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Supplements of Geografia Fisica e Dinamica Quaternaria
Volume II - 1989


Geomorphological Hazards


Landslide hazard induced by river undercutting along the Danube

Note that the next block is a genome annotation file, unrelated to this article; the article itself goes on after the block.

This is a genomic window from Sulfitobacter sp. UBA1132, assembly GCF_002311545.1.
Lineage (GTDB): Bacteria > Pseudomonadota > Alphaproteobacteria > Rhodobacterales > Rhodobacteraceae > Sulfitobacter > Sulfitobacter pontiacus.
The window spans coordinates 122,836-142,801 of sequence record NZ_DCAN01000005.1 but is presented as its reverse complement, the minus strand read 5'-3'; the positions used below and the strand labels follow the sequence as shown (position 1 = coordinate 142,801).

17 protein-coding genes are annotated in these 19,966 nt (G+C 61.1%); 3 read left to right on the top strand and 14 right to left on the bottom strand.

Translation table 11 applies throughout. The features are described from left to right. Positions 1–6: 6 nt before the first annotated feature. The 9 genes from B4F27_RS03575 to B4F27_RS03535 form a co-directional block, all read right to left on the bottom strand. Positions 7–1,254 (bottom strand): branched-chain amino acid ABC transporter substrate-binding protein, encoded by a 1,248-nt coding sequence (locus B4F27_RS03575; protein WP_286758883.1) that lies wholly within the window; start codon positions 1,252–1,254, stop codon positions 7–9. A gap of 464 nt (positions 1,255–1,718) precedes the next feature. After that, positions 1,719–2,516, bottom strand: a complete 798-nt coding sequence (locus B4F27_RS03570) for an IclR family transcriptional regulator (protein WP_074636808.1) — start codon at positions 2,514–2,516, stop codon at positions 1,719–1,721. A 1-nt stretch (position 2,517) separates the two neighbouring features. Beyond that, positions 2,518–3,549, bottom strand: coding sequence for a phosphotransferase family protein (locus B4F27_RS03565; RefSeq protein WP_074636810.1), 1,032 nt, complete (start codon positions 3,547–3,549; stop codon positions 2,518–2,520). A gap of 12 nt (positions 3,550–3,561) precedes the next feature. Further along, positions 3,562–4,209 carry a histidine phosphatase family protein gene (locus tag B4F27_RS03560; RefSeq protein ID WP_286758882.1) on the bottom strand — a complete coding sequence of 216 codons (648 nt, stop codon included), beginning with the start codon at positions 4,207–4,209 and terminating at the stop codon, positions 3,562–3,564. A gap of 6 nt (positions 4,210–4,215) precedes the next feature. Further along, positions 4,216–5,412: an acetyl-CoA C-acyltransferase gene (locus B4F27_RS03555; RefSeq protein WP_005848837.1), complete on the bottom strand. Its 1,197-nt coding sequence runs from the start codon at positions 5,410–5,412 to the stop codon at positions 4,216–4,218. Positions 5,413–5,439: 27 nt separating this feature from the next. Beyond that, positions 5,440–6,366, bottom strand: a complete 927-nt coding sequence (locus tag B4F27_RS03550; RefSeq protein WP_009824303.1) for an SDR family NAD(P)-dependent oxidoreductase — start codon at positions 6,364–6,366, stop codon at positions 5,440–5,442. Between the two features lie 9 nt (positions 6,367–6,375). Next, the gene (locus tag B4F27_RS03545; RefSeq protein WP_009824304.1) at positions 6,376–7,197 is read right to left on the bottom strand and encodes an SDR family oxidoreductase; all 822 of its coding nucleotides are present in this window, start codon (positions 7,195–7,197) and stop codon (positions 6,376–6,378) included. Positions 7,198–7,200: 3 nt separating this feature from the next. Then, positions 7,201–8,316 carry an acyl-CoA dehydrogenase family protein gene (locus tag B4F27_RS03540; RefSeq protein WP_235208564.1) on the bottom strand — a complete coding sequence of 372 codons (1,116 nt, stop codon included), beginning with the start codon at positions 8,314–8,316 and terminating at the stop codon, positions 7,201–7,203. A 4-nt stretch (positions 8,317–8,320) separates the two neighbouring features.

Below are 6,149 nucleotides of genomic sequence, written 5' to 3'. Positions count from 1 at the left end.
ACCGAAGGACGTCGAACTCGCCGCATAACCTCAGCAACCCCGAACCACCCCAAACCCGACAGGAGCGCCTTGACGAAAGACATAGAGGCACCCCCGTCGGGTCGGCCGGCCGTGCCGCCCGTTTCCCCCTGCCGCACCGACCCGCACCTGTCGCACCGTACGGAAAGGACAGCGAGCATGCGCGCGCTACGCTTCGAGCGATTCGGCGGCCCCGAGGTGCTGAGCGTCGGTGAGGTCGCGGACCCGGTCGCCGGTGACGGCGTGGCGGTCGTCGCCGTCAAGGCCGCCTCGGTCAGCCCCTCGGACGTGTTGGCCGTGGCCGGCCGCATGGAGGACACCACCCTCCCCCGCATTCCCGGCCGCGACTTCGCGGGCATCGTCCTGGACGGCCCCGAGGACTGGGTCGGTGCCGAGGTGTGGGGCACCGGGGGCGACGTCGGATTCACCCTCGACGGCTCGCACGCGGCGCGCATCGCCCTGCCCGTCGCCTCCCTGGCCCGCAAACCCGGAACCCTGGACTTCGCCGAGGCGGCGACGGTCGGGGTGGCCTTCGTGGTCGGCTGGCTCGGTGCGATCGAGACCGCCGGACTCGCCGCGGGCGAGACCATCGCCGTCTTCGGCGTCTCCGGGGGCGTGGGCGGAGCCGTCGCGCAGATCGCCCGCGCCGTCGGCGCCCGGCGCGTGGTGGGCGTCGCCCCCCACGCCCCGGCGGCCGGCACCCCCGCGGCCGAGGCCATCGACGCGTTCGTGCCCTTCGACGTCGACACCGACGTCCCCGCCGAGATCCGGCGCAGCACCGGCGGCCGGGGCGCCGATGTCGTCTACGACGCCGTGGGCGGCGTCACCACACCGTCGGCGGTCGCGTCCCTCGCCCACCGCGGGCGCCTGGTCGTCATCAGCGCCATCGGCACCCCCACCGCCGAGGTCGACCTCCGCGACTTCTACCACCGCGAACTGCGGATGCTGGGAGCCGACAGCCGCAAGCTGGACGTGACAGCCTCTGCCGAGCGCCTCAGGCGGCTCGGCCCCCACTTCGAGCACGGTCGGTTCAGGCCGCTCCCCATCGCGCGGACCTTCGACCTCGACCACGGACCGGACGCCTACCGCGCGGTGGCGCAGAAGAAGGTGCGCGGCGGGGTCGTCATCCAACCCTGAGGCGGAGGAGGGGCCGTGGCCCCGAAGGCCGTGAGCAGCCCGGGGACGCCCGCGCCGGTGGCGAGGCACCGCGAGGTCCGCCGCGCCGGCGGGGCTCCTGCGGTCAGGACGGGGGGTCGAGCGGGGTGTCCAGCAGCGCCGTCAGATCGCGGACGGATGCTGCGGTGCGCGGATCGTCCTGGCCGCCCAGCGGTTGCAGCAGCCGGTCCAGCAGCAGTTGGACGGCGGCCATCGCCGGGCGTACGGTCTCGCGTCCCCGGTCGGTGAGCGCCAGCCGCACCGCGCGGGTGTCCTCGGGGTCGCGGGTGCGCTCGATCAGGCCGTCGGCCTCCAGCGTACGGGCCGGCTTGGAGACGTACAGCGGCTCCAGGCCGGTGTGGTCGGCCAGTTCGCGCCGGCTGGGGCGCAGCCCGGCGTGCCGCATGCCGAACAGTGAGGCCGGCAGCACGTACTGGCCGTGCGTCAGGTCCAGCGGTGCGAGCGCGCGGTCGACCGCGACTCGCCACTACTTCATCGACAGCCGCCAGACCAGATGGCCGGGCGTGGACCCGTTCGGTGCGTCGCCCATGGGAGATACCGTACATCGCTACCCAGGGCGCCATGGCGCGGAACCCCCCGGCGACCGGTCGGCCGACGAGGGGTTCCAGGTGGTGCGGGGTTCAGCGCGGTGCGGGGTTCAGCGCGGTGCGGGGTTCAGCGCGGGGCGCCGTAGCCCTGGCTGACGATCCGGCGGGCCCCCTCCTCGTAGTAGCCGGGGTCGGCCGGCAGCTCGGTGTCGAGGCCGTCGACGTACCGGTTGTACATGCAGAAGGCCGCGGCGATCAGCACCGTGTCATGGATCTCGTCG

Since the 1964 landslide of a loess bluff affecting the iron and steel plants of Dunaujvaros several papers have been written on the parameters to be considered for short-term bluff stability. The aim of the present investigation is to reveal the relationship between landslides, undercutting and other processes of bluff recession. Opinions agree that undercutting is due to the gradual westward shifting of the Danube from its Pleistocene alluvial fan on the Danube-Tisza Interfluve to its present valley. The approximately N to S course is not directly explained by a single, major fault-line. A local subsidence S of Budapest is probably responsible for an initial change of course and the undercutting of the margin of the Mezofold loess-mantled plain has been maintained subsequently by river mechanism and the weak Coriolis force. The most effective mechanisms of bluff retreat along undercut river bank sections are collapse of slabs detached, removal by runoff in the period of above-zero temperatures, frost shattering in winter and occasional landslides. Before flood control measures the Danube had been regularly removing part of the toes of previous landslides and thus generated renewed instability. Increased infiltration due to human settlement aggravated the landslide hazard. Archaeological evidence suggests that the previously proposed bluff retreat of 3-5 m per 100 years may be valid for periods of undercutting only, while human interference has reduced the recurrence interval of landslides and considerably accelerated recession along certain sections. By bank revetment the Danube is now prevented from undercutting the bluff and consequently groundwater conditions have become the primary control of the landslide hazard.

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